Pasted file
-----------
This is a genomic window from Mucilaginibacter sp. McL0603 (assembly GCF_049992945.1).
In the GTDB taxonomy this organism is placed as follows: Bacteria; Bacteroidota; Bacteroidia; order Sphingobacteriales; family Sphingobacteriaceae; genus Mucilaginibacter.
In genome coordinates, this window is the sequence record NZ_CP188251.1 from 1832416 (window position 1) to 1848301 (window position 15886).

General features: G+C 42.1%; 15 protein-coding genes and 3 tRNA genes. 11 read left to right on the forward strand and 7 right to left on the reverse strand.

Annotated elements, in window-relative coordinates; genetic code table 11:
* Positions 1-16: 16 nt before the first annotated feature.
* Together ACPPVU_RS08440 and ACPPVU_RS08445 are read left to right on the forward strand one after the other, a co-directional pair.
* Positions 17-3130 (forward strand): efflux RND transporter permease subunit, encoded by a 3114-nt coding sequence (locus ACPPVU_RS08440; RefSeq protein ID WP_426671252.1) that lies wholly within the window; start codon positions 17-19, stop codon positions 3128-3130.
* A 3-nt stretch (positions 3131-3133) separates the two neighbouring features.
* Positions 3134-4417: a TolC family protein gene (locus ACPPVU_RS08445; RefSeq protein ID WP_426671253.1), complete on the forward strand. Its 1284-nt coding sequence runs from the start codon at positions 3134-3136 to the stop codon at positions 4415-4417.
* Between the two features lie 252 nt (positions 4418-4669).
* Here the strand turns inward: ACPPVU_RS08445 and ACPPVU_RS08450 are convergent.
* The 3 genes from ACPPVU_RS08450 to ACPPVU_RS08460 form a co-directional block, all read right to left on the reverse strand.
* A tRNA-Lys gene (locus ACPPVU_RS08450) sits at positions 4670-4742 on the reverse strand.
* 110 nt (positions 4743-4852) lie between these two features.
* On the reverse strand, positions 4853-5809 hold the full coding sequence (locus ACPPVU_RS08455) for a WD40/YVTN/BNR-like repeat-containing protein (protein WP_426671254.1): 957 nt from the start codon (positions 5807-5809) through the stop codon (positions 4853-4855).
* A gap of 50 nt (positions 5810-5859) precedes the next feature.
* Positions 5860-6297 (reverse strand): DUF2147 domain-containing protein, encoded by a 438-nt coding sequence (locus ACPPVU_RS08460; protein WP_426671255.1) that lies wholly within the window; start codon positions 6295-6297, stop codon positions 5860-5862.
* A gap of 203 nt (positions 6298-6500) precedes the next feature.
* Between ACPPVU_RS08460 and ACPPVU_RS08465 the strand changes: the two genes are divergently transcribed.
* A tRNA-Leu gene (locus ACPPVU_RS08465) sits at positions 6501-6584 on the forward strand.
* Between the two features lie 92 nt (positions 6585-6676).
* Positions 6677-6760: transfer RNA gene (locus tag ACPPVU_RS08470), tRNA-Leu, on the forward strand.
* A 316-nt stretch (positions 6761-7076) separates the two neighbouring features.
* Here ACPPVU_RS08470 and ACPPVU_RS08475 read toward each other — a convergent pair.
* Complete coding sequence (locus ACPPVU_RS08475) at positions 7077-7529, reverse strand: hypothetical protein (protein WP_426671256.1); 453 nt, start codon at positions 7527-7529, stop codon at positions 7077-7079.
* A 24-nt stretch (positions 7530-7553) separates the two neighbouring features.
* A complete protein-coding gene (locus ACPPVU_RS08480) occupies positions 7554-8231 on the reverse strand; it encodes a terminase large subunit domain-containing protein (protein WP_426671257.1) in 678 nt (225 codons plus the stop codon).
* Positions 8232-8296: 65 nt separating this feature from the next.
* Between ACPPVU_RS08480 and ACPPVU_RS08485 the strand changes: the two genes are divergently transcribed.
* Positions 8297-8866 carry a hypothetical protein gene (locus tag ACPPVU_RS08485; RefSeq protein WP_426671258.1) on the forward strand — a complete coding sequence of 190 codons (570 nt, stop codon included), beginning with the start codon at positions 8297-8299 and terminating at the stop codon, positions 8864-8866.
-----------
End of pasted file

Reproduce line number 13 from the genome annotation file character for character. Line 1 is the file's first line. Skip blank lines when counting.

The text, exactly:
* The 3 genes from ACPPVU_RS08450 to ACPPVU_RS08460 form a co-directional block, all read right to left on the reverse strand.